Big tobacco’s environmental impact is ‘devastating’: WHO

Tobacco products are the most littered item on the planet, containing over 7,000 toxic chemicals
May 31, 2022
<p>Tobacco products are the most littered item on the planet, containing over 7,000 toxic chemicals—Photo: File</p>

Tobacco products are the most littered item on the planet, containing over 7,000 toxic chemicals—Photo: File

The tobacco industry is a far greater threat than many realise as it is one of the world’s biggest polluters, from leaving mountains of waste to driving global warming, the WHO charged Tuesday.

The World Health Organization accused the industry of causing widespread deforestation, diverting badly needed land and water in poor countries away from food production, spewing out plastic and chemical waste as well as emitting millions of tonnes of carbon dioxide.

In its report released on World No Tobacco Day, the UN agency called for the tobacco industry to be held to account and foot the bill for the cleanup.

The report, “Tobacco: poisoning our planet”, looks at the impacts of the whole cycle, from the growth of plants to the manufacturing of tobacco products, to consumption and waste.

While tobacco’s health impacts have been well documented for decades – with smoking still causing more than eight million deaths worldwide every year – the report focuses on its broader environmental consequences.

The findings are “quite devastating,” Ruediger Krech, WHO director of health promotion, told AFP, slamming the industry as “one of the biggest polluters that we know of.”

The industry is responsible for the loss of some 600 million trees each year, while tobacco growing and production uses 200,000 hectares of land and 22 billion tonnes of water annually, the report found.

It also emits around 84 million tonnes of carbon dioxide, it said.

4.5 trillion cigarette butts

In addition, “tobacco products are the most littered item on the planet, containing over 7,000 toxic chemicals, which leech into our environment when discarded,” Krech said.

He pointed out that each one of the estimated 4.5 trillion cigarette butts that end up in our oceans, rivers, sidewalks and beaches every year can pollute 100 litres of water.

And up to a quarter of all tobacco farmers contract so-called green tobacco sickness, or poisoning from the nicotine they absorb through the skin.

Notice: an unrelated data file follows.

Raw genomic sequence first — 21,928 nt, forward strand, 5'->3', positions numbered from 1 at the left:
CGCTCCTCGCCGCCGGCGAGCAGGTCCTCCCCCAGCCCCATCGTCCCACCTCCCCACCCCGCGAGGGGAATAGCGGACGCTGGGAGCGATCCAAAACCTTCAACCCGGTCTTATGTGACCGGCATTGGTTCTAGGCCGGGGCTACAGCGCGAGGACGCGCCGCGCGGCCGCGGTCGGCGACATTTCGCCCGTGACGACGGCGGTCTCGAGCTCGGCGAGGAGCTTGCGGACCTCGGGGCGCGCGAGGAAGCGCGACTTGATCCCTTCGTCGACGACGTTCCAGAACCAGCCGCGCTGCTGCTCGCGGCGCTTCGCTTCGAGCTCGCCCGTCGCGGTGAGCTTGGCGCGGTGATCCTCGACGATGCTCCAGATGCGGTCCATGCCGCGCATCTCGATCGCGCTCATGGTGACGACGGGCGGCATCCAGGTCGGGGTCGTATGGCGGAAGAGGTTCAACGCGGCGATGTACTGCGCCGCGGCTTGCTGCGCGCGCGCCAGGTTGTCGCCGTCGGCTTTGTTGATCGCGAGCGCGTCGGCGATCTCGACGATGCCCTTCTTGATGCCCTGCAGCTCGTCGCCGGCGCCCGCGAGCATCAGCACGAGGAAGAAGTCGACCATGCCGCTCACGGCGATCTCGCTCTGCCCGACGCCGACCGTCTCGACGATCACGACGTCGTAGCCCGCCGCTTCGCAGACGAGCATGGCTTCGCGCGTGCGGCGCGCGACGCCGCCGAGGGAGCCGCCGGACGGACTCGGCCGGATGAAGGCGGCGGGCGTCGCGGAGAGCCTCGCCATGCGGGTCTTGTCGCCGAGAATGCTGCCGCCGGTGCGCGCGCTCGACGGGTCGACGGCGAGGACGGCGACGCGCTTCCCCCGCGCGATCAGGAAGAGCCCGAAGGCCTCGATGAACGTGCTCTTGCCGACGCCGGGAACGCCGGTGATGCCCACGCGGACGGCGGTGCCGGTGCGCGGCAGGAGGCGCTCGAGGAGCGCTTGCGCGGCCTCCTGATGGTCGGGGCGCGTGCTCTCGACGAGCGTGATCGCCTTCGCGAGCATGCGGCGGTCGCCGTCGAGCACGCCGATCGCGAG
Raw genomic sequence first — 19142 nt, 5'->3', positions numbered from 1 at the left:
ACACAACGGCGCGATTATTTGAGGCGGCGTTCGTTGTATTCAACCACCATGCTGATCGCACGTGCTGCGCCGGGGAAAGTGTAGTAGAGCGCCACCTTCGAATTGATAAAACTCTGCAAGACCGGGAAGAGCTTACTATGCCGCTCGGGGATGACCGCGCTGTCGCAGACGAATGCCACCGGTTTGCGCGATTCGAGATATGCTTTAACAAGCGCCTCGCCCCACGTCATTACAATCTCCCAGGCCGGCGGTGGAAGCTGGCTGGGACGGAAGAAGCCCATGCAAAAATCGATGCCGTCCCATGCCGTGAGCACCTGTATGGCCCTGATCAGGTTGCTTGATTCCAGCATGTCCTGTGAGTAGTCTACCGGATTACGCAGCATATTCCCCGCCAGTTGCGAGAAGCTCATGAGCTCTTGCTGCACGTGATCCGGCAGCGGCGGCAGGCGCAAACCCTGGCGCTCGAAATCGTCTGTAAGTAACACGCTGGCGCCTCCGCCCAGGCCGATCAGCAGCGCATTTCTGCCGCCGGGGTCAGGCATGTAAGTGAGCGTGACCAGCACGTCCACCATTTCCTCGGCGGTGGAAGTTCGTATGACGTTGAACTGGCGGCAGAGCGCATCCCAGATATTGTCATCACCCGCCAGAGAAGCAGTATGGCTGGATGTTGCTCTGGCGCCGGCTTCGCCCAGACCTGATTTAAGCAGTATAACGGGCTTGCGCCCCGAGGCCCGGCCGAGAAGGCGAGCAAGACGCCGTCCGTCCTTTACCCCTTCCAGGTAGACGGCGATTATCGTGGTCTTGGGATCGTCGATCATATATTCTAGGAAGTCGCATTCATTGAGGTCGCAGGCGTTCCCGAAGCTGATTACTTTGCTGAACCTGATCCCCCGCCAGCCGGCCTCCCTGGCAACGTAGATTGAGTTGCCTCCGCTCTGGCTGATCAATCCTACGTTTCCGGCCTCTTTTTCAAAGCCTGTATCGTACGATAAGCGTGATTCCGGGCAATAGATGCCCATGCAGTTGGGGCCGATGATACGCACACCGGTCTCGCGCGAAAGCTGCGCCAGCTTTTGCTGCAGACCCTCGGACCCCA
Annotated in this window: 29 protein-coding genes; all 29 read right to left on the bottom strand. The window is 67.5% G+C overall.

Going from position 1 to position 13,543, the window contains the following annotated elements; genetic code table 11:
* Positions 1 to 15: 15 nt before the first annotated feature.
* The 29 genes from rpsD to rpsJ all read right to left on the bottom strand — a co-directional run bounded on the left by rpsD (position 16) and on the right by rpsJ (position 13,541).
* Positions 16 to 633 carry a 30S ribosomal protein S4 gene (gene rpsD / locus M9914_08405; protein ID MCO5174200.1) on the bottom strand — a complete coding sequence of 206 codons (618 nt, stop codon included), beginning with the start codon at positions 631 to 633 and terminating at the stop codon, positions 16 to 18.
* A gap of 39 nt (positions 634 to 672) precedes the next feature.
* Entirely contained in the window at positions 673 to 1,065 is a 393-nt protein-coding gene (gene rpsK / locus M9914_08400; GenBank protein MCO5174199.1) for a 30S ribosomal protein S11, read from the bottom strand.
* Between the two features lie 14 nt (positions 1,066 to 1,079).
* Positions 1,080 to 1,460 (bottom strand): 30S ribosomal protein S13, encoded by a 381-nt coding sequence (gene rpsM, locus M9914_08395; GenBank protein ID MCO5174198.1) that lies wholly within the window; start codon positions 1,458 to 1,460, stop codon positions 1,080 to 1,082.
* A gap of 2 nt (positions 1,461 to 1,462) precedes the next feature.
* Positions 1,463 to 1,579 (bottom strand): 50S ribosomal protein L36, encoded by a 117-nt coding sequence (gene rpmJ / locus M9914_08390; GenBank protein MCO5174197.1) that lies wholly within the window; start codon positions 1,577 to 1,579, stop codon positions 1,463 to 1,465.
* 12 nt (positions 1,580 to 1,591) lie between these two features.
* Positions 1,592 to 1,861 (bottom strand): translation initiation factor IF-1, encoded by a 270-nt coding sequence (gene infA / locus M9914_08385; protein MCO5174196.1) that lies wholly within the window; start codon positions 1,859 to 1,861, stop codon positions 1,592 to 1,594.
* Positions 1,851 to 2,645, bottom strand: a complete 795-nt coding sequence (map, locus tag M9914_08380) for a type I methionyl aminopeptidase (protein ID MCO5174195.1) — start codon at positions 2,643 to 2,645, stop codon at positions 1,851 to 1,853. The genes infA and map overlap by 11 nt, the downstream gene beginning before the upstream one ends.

Farmers who handle tobacco leaves all day consume the equivalent of 50 cigarettes worth of nicotine a day, Krech said.

This is especially worrying for the many children involved in tobacco farming.

“Just imagine a 12-year-old being exposed to 50 cigarettes a day,” he said.

Most tobacco is grown in poorer countries, where water and farmland are often in short supply, and where such crops are often grown at the expense of vital food production, the report said.

Tobacco farming also accounts for about five percent of global deforestation, and drives depletion of precious water resources.

Plastic pollution

At the same time the processing and transportation of tobacco account for a significant share of global greenhouse gas emissions – with the equivalent of one-fifth of the global airline industry’s carbon footprint.

In addition, products like cigarettes, smokeless tobacco and e-cigarettes also contribute significantly to the global build-up of plastic pollution, WHO warned.

Cigarette filters contain microplastics – the tiny fragments that have been detected in every ocean and even at the bottom of the world’s deepest trench – and make up the second-highest form of plastic pollution worldwide, the report said.

And yet, despite tobacco industry marketing, WHO stressed that there is no evidence filters provide any proven health benefits over smoking non-filtered cigarettes.

The UN agency urged policy makers worldwide to treat cigarette filters as single-use plastics, and to consider banning them.

It also decried that taxpayers around the world had been covering the towering costs of cleaning up the tobacco industry’s mess.

Each year, China for instance dishes out around $2.6 billion and India around $766 million, while Brazil and Germany pay some $200 million each to clean up littered tobacco products, the report found.

WHO insisted that more countries should follow the so-called Polluter Pays Principle, as in France and Spain.

It is important, Krech said, that “the industry pay actually for the mess that they are creating.”

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